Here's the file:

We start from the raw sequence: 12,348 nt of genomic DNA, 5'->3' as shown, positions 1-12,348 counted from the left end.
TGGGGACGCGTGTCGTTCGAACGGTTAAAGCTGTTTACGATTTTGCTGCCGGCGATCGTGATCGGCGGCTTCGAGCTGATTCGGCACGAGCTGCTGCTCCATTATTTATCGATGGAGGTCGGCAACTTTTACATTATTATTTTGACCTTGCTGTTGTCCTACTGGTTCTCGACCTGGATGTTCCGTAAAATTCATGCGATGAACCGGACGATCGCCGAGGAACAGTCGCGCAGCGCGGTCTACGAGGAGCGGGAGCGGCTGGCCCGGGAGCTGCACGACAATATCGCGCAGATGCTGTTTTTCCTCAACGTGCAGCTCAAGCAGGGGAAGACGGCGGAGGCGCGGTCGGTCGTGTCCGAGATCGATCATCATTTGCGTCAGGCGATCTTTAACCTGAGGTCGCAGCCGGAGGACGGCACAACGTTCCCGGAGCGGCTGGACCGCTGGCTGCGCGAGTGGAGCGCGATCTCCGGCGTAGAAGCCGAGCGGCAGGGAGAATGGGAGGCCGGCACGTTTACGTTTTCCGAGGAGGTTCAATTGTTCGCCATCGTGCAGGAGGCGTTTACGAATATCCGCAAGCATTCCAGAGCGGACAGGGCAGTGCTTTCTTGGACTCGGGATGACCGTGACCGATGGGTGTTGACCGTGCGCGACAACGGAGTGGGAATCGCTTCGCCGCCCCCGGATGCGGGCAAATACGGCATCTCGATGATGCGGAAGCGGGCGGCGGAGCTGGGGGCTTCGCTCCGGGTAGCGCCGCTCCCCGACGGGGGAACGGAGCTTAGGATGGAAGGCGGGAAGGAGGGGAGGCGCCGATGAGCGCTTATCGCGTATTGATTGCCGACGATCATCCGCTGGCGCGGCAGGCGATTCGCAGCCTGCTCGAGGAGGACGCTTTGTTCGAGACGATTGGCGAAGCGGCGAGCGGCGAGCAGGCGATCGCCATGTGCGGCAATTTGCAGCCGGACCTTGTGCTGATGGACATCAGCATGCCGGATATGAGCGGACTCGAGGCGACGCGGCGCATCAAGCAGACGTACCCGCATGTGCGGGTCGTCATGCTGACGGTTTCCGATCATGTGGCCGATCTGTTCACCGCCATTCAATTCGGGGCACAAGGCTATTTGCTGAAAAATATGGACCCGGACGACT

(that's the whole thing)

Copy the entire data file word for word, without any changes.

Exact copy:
We start from the raw sequence: 12,348 nt of genomic DNA, 5'->3' as shown, positions 1-12,348 counted from the left end.
TGGGGACGCGTGTCGTTCGAACGGTTAAAGCTGTTTACGATTTTGCTGCCGGCGATCGTGATCGGCGGCTTCGAGCTGATTCGGCACGAGCTGCTGCTCCATTATTTATCGATGGAGGTCGGCAACTTTTACATTATTATTTTGACCTTGCTGTTGTCCTACTGGTTCTCGACCTGGATGTTCCGTAAAATTCATGCGATGAACCGGACGATCGCCGAGGAACAGTCGCGCAGCGCGGTCTACGAGGAGCGGGAGCGGCTGGCCCGGGAGCTGCACGACAATATCGCGCAGATGCTGTTTTTCCTCAACGTGCAGCTCAAGCAGGGGAAGACGGCGGAGGCGCGGTCGGTCGTGTCCGAGATCGATCATCATTTGCGTCAGGCGATCTTTAACCTGAGGTCGCAGCCGGAGGACGGCACAACGTTCCCGGAGCGGCTGGACCGCTGGCTGCGCGAGTGGAGCGCGATCTCCGGCGTAGAAGCCGAGCGGCAGGGAGAATGGGAGGCCGGCACGTTTACGTTTTCCGAGGAGGTTCAATTGTTCGCCATCGTGCAGGAGGCGTTTACGAATATCCGCAAGCATTCCAGAGCGGACAGGGCAGTGCTTTCTTGGACTCGGGATGACCGTGACCGATGGGTGTTGACCGTGCGCGACAACGGAGTGGGAATCGCTTCGCCGCCCCCGGATGCGGGCAAATACGGCATCTCGATGATGCGGAAGCGGGCGGCGGAGCTGGGGGCTTCGCTCCGGGTAGCGCCGCTCCCCGACGGGGGAACGGAGCTTAGGATGGAAGGCGGGAAGGAGGGGAGGCGCCGATGAGCGCTTATCGCGTATTGATTGCCGACGATCATCCGCTGGCGCGGCAGGCGATTCGCAGCCTGCTCGAGGAGGACGCTTTGTTCGAGACGATTGGCGAAGCGGCGAGCGGCGAGCAGGCGATCGCCATGTGCGGCAATTTGCAGCCGGACCTTGTGCTGATGGACATCAGCATGCCGGATATGAGCGGACTCGAGGCGACGCGGCGCATCAAGCAGACGTACCCGCATGTGCGGGTCGTCATGCTGACGGTTTCCGATCATGTGGCCGATCTGTTCACCGCCATTCAATTCGGGGCACAAGGCTATTTGCTGAAAAATATGGACCCGGACGACT